In recent years, the focus of research in the oncology exercise field has expanded from determining efficacy through randomised controlled trial designs to include ‘real world’ effectiveness studies focusing on implementation of exercise into cancer care.17 19 20 23 A wide variety of approaches to promote exercise among cancer survivors are available, including programmes that are medically supervised, community-based or self-directed/home-based.21 Advantages of community-based programmes include high accessibility, safety and supervision of exercise and social interaction.18 Importantly, systematic review evidence supports greater and more consistent benefits when exercise is delivered in a group or supervised setting when compared with a home-based or unsupervised setting.54 Moreover, surveys of cancer survivors show a high interest in exercise, with reported preference for exercise programmes that are offered in a supportive environment where treating and managing cancer are understood and at a location that focuses on health promotion rather than illness.55–58 Community-based studies performed to date, while demonstrating short-term effectiveness, are lacking data supporting long-term effectiveness. Moreover, studies commonly report low adherence and high dropout rates.21 27 Given the infancy of implementation efforts with regard to community-based programming, further research with greater attention to implementation science aspects appears warranted.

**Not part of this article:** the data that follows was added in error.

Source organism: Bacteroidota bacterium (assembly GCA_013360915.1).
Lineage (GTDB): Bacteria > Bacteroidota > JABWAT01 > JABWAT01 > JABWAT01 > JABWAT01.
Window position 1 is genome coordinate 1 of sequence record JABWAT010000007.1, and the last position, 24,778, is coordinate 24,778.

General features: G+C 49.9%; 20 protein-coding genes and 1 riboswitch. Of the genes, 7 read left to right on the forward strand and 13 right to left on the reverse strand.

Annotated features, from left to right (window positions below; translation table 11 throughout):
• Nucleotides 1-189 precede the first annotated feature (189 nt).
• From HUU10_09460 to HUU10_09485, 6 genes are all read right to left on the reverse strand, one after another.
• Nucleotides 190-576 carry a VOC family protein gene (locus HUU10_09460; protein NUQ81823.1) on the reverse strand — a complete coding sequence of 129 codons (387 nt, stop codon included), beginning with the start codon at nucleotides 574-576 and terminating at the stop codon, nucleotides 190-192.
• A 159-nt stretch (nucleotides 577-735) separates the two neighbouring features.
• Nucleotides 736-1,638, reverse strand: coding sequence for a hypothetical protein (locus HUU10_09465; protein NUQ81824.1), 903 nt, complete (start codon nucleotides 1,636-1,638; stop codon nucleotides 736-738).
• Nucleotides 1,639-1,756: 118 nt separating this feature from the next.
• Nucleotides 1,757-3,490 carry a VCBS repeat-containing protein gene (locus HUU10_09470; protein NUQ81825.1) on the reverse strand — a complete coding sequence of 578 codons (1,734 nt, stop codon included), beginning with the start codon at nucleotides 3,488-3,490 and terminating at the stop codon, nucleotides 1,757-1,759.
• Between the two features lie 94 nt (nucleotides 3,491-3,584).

Our ACE-integrated KT strategy involves stakeholders in the design and ongoing delivery of ACE (ie, survivors, end-users, administrators and policy-makers) and aims to address HCP barriers and facilitators to exercise counselling and referral within the local cancer clinical setting. To address issues seen with less than optimal adherence and completion rates in previous implementation studies, key strategies built into ACE include monitoring of exercise adherence and behaviour change support for exercise.17 The primary behavioural supports within the ACE programme are the supervised and supportive aspects of the programming, along with exercise behaviour change education, goal setting and self-monitoring of activities. An ACE-trained exercise specialist at the community site leads exercise classes and sessions. An ACE CEP and physical therapist are available to provide additional support to the survivor to address issues related to cancer treatment effects. This supportive format allows for modification and tailoring of the exercise, as needed, to the survivor’s cancer type, capabilities and preferences.59 In theory, if the programme meets the needs of survivors, then adherence and completion rates should be high, reflecting programme acceptability.